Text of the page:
What is foraminal narrowing?
Foraminal narrowing, also called foraminal stenosis, is a spinal condition in which one or more of the openings between two vertebrae is encroached upon. These openings are known as foramina or foraminal canals, and they serve as passageways for nerve roots that extend out from the spinal column. Therefore, anything that causes this space to narrow can result in irritation or compression of a nerve, leading to a range of uncomfortable symptoms.
Diagnosing foraminal narrowing
Because there are many different conditions that affect the spine, it’s important to consult with a doctor to receive an accurate diagnosis. Your doctor will likely review your medical history and may recommend an X-ray, MRI or another imaging test to confirm that foraminal stenosis is the cause of your symptoms.
Foraminal narrowing causes
The vertebrae and discs that make up the spine gradually deteriorate over years of constant wear and tear. Foraminal stenosis is often the result of another condition that develops in the spine as a natural part of the aging process. Some of the spinal conditions that can cause foraminal narrowing include:
- A bulging or herniated disc — A spinal disc can protrude or extrude into the foraminal space
- Degenerative disc disease — A spinal disc can flatten or compress over time, reducing the amount of foraminal space
- Bone spurs — Small growths of bone on the vertebrae can grow along the edges of the foramina, causing the available space to narrow
- Spondylolisthesis — A vertebra that slips out of place onto another vertebra can greatly decrease the foraminal space depending on how far it slips
Aside from the natural deterioration of the spine, injuries are another cause of spinal conditions that can lead to foraminal stenosis. A compression injury or fractured vertebrae can result in displacements within the spine that narrow the foraminal canal.
Symptoms of foraminal narrowing
Foraminal narrowing will only cause noticeable symptoms if a nerve passing through that space is compressed or irritated. When this occurs, symptoms may include chronic pain at the site of the compressed nerve as well as muscle weakness, spasms, tingling or numbness along the nerve pathway. Therefore, the location of these symptoms will depend on which nerve is compressed. If foraminal stenosis occurs in the cervical (upper) spine, the nerve pain may extend through one or both arms. Likewise, a compressed nerve in the lumbar (lower) spine, may result in symptoms that travel down one or both of the legs.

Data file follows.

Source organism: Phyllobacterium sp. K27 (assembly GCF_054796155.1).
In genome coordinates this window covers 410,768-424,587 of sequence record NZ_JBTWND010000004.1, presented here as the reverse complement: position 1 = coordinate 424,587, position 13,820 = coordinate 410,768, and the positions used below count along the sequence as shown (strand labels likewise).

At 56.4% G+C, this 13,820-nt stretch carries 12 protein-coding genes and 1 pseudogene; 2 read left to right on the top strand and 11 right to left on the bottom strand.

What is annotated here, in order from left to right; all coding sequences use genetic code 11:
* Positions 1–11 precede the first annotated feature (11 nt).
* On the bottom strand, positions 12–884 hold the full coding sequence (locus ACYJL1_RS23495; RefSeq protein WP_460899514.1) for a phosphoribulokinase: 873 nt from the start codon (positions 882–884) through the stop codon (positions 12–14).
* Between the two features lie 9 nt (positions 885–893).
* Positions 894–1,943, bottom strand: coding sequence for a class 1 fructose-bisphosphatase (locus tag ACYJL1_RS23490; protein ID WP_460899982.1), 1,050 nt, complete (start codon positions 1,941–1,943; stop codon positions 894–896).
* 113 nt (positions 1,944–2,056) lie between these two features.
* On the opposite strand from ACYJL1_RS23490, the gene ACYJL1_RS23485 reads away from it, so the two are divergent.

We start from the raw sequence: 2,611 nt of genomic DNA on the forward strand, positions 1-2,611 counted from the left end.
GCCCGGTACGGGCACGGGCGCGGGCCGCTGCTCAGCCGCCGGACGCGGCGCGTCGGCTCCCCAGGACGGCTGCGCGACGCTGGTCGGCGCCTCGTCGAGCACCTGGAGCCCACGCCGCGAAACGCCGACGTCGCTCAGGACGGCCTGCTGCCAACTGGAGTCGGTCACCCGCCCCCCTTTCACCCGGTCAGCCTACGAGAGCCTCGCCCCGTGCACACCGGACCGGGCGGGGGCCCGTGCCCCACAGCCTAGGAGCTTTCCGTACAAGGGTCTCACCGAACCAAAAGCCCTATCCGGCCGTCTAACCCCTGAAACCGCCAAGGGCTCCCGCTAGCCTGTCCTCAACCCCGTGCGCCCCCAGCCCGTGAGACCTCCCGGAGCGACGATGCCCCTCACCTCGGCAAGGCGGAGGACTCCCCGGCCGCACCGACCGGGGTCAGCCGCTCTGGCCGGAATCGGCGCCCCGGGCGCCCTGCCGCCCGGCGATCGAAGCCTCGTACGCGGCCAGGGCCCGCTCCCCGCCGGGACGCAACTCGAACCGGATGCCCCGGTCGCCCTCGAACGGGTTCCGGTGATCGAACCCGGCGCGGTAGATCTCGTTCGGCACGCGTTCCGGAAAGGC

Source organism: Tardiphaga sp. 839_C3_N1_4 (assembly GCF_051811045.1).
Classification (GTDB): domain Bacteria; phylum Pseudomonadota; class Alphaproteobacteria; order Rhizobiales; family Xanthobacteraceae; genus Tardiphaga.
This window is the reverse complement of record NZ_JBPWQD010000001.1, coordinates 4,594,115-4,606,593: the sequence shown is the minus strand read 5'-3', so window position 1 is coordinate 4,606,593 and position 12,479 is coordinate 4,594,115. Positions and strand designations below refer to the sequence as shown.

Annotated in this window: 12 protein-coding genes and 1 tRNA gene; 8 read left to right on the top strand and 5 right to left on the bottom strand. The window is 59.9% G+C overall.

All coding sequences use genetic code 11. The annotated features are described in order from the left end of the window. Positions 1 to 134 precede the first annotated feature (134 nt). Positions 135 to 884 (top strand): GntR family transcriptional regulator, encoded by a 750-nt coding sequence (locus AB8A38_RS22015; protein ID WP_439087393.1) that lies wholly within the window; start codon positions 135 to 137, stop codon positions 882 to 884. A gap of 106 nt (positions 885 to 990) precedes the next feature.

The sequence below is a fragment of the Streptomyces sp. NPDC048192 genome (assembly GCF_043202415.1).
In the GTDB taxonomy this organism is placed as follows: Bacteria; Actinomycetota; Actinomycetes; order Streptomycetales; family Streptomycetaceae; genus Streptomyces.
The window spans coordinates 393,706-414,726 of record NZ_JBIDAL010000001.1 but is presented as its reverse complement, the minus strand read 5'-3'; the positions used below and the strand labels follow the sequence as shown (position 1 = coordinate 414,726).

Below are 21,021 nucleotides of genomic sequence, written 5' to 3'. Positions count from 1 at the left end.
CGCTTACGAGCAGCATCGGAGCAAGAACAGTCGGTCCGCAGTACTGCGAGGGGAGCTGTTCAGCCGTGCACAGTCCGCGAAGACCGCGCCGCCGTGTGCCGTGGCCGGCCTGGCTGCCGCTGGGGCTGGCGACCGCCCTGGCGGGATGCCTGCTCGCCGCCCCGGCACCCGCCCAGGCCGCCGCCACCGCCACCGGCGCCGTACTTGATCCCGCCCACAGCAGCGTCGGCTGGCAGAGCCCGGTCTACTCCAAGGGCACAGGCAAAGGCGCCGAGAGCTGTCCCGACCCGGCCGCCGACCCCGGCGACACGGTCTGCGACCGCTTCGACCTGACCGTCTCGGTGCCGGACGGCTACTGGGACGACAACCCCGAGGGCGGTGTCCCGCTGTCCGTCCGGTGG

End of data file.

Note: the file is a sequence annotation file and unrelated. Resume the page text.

Foraminal narrowing treatments
It’s important to consult a doctor when experiencing chronic back pain or any other symptoms that may be related to a spinal condition. An accurate diagnosis is the first step in finding an effective treatment for these symptoms. After confirming a case of foraminal stenosis, a doctor will likely start by recommending conservative treatments. These commonly include over-the-counter pain medications, hot/cold compresses and physical therapy.
Some patients may explore alternative options as well, including yoga, chiropractic manipulation and acupuncture, to help find relief from their symptoms. In many cases, a combination of conservative treatment methods is sufficient in relieving pain and discomfort.
Surgery for foraminal narrowing
When conservative treatment options have been exhausted without providing adequate symptom relief, surgery may be considered. At Laser Spine Institute in Philadelphia, we specialize in minimally invasive spine surgery that require only a small incision and muscle-sparing techniques. Compared with traditional open spine surgery, our minimally invasive spine surgery offers a shorter recovery time^ and a lower risk of complication.
To learn more about the minimally invasive spine surgery for foraminal narrowing at Laser Spine Institute contact us today for a no-cost MRI review* to see if you may be a candidate.